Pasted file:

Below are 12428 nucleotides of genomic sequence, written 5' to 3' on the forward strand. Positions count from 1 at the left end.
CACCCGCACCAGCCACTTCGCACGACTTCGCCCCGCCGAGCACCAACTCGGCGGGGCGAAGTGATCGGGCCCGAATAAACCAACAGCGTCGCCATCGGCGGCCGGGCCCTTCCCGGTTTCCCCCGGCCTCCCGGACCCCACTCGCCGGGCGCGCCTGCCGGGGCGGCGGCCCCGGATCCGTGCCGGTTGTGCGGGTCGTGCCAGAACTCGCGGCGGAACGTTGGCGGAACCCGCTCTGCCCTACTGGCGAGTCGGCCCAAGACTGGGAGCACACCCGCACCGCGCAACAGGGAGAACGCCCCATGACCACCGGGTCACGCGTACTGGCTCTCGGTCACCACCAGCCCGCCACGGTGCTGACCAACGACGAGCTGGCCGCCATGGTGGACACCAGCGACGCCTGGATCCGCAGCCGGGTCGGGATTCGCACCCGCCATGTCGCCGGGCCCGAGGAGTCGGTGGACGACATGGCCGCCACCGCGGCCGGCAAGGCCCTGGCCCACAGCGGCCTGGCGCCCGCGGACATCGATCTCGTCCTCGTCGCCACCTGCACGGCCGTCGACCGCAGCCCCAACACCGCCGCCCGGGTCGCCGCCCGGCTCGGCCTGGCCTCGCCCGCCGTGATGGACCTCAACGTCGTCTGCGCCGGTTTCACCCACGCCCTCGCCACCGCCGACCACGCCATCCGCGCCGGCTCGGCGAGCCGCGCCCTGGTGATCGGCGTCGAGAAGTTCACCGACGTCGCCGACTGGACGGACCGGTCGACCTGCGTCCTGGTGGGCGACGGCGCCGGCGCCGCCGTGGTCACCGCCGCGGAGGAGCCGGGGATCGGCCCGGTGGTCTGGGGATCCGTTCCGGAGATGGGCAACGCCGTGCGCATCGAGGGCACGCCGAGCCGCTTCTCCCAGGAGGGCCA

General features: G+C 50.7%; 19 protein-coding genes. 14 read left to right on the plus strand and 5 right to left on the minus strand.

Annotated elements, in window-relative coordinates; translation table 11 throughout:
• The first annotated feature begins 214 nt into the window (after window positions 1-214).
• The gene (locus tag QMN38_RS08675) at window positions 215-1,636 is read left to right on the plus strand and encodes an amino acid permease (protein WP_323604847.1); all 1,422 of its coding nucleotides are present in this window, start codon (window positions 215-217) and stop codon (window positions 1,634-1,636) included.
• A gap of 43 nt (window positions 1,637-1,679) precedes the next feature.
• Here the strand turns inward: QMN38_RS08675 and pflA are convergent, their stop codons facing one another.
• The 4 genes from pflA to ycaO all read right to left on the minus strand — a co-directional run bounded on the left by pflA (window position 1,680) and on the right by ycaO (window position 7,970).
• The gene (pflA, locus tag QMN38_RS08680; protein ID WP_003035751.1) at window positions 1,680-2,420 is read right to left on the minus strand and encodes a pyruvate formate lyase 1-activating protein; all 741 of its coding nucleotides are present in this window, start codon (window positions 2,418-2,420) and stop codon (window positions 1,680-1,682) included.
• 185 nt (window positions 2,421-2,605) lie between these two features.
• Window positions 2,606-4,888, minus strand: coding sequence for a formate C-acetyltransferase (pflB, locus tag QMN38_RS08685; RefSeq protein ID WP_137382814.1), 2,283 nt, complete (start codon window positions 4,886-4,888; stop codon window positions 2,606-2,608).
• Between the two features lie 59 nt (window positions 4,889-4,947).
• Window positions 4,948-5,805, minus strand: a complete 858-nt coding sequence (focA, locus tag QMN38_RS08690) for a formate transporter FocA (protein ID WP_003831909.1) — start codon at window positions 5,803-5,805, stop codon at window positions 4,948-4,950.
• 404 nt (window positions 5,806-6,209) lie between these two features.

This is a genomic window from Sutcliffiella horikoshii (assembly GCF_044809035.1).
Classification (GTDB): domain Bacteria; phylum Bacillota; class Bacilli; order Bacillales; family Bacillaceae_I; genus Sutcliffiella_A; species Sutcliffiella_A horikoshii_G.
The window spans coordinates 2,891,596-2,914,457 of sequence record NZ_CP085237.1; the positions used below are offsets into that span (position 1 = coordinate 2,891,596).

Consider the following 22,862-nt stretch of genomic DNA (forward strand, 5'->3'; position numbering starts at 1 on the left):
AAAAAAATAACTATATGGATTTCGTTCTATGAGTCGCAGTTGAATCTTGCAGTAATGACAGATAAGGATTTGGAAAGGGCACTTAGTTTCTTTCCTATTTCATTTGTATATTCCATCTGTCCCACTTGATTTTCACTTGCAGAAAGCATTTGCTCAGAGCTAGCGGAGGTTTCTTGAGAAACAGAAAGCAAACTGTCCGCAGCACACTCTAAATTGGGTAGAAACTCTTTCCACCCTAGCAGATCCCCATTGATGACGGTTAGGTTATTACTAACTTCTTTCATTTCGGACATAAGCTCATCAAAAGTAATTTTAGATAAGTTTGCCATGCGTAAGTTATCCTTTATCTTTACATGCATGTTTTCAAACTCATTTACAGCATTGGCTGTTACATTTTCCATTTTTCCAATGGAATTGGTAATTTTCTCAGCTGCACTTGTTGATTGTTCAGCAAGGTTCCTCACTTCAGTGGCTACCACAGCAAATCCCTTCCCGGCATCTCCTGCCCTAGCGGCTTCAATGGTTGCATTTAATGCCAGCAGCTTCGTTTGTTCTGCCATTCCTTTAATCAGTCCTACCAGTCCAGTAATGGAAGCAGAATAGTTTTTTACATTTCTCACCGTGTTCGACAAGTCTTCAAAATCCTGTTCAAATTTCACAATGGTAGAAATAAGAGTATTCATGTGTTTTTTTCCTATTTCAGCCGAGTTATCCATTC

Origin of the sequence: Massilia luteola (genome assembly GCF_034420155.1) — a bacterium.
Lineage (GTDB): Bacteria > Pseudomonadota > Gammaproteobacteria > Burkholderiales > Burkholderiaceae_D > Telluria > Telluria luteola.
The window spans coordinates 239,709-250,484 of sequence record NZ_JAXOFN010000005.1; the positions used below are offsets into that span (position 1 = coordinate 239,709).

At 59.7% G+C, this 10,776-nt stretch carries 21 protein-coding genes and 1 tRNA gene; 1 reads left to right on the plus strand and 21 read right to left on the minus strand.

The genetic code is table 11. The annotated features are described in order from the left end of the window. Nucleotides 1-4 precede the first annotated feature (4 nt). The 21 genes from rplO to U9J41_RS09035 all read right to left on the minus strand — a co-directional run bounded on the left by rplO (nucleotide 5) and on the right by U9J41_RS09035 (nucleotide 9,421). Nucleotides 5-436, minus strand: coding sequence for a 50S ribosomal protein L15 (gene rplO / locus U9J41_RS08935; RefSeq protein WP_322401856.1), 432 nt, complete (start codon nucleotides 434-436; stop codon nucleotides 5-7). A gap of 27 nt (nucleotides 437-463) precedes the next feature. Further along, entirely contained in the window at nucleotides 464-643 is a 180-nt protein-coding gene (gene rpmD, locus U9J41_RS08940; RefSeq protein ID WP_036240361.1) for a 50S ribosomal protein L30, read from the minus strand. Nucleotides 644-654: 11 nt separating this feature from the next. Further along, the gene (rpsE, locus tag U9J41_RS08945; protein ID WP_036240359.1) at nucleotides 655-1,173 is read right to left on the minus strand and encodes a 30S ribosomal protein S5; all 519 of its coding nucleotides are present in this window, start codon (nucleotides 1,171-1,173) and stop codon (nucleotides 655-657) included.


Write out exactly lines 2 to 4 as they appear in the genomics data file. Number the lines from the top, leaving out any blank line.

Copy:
CACCCGCACCAGCCACTTCGCACGACTTCGCCCCGCCGAGCACCAACTCGGCGGGGCGAAGTGATCGGGCCCGAATAAACCAACAGCGTCGCCATCGGCGGCCGGGCCCTTCCCGGTTTCCCCCGGCCTCCCGGACCCCACTCGCCGGGCGCGCCTGCCGGGGCGGCGGCCCCGGATCCGTGCCGGTTGTGCGGGTCGTGCCAGAACTCGCGGCGGAACGTTGGCGGAACCCGCTCTGCCCTACTGGCGAGTCGGCCCAAGACTGGGAGCACACCCGCACCGCGCAACAGGGAGAACGCCCCATGACCACCGGGTCACGCGTACTGGCTCTCGGTCACCACCAGCCCGCCACGGTGCTGACCAACGACGAGCTGGCCGCCATGGTGGACACCAGCGACGCCTGGATCCGCAGCCGGGTCGGGATTCGCACCCGCCATGTCGCCGGGCCCGAGGAGTCGGTGGACGACATGGCCGCCACCGCGGCCGGCAAGGCCCTGGCCCACAGCGGCCTGGCGCCCGCGGACATCGATCTCGTCCTCGTCGCCACCTGCACGGCCGTCGACCGCAGCCCCAACACCGCCGCCCGGGTCGCCGCCCGGCTCGGCCTGGCCTCGCCCGCCGTGATGGACCTCAACGTCGTCTGCGCCGGTTTCACCCACGCCCTCGCCACCGCCGACCACGCCATCCGCGCCGGCTCGGCGAGCCGCGCCCTGGTGATCGGCGTCGAGAAGTTCACCGACGTCGCCGACTGGACGGACCGGTCGACCTGCGTCCTGGTGGGCGACGGCGCCGGCGCCGCCGTGGTCACCGCCGCGGAGGAGCCGGGGATCGGCCCGGTGGTCTGGGGATCCGTTCCGGAGATGGGCAACGCCGTGCGCATCGAGGGCACGCCGAGCCGCTTCTCCCAGGAGGGCCA

General features: G+C 50.7%; 19 protein-coding genes. 14 read left to right on the plus strand and 5 right to left on the minus strand.

Annotated elements, in window-relative coordinates; translation table 11 throughout: